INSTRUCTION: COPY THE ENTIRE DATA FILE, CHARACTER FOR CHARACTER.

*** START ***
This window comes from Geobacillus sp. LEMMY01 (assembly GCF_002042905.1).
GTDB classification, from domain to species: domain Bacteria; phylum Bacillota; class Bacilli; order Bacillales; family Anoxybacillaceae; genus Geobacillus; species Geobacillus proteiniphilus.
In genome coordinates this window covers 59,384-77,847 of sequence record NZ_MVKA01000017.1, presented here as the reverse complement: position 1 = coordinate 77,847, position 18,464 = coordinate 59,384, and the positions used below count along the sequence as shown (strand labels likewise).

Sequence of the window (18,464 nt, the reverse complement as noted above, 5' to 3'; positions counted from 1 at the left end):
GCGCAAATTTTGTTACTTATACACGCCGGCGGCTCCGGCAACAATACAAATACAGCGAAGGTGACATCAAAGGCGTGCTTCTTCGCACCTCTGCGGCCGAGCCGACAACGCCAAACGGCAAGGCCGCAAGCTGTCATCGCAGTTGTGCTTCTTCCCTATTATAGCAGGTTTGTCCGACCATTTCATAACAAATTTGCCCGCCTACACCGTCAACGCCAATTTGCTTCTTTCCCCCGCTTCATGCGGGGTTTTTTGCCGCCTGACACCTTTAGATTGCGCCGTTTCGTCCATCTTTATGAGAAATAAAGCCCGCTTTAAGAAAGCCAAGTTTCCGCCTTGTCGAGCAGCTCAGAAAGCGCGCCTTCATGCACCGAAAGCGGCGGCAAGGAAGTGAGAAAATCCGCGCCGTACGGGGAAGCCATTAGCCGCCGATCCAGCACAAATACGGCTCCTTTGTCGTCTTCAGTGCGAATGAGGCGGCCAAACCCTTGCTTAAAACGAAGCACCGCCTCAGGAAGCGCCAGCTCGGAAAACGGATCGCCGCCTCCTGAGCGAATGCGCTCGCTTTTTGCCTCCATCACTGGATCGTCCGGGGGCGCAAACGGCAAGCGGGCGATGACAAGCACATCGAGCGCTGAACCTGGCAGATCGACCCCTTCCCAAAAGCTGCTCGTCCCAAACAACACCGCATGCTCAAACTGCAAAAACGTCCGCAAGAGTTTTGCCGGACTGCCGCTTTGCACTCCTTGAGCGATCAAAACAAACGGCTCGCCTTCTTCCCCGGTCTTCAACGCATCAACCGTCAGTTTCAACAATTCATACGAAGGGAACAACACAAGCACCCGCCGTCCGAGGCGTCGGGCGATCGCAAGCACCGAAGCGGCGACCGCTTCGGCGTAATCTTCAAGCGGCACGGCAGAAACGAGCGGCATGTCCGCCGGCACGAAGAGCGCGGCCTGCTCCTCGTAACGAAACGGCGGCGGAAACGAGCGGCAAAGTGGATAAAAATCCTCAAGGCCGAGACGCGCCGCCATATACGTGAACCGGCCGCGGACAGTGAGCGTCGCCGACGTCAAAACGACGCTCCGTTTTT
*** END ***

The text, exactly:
This window comes from Geobacillus sp. LEMMY01 (assembly GCF_002042905.1).
GTDB classification, from domain to species: domain Bacteria; phylum Bacillota; class Bacilli; order Bacillales; family Anoxybacillaceae; genus Geobacillus; species Geobacillus proteiniphilus.
In genome coordinates this window covers 59,384-77,847 of sequence record NZ_MVKA01000017.1, presented here as the reverse complement: position 1 = coordinate 77,847, position 18,464 = coordinate 59,384, and the positions used below count along the sequence as shown (strand labels likewise).

Sequence of the window (18,464 nt, the reverse complement as noted above, 5' to 3'; positions counted from 1 at the left end):
GCGCAAATTTTGTTACTTATACACGCCGGCGGCTCCGGCAACAATACAAATACAGCGAAGGTGACATCAAAGGCGTGCTTCTTCGCACCTCTGCGGCCGAGCCGACAACGCCAAACGGCAAGGCCGCAAGCTGTCATCGCAGTTGTGCTTCTTCCCTATTATAGCAGGTTTGTCCGACCATTTCATAACAAATTTGCCCGCCTACACCGTCAACGCCAATTTGCTTCTTTCCCCCGCTTCATGCGGGGTTTTTTGCCGCCTGACACCTTTAGATTGCGCCGTTTCGTCCATCTTTATGAGAAATAAAGCCCGCTTTAAGAAAGCCAAGTTTCCGCCTTGTCGAGCAGCTCAGAAAGCGCGCCTTCATGCACCGAAAGCGGCGGCAAGGAAGTGAGAAAATCCGCGCCGTACGGGGAAGCCATTAGCCGCCGATCCAGCACAAATACGGCTCCTTTGTCGTCTTCAGTGCGAATGAGGCGGCCAAACCCTTGCTTAAAACGAAGCACCGCCTCAGGAAGCGCCAGCTCGGAAAACGGATCGCCGCCTCCTGAGCGAATGCGCTCGCTTTTTGCCTCCATCACTGGATCGTCCGGGGGCGCAAACGGCAAGCGGGCGATGACAAGCACATCGAGCGCTGAACCTGGCAGATCGACCCCTTCCCAAAAGCTGCTCGTCCCAAACAACACCGCATGCTCAAACTGCAAAAACGTCCGCAAGAGTTTTGCCGGACTGCCGCTTTGCACTCCTTGAGCGATCAAAACAAACGGCTCGCCTTCTTCCCCGGTCTTCAACGCATCAACCGTCAGTTTCAACAATTCATACGAAGGGAACAACACAAGCACCCGCCGTCCGAGGCGTCGGGCGATCGCAAGCACCGAAGCGGCGACCGCTTCGGCGTAATCTTCAAGCGGCACGGCAGAAACGAGCGGCATGTCCGCCGGCACGAAGAGCGCGGCCTGCTCCTCGTAACGAAACGGCGGCGGAAACGAGCGGCAAAGTGGATAAAAATCCTCAAGGCCGAGACGCGCCGCCATATACGTGAACCGGCCGCGGACAGTGAGCGTCGCCGACGTCAAAACGACGCTCCGTTTTT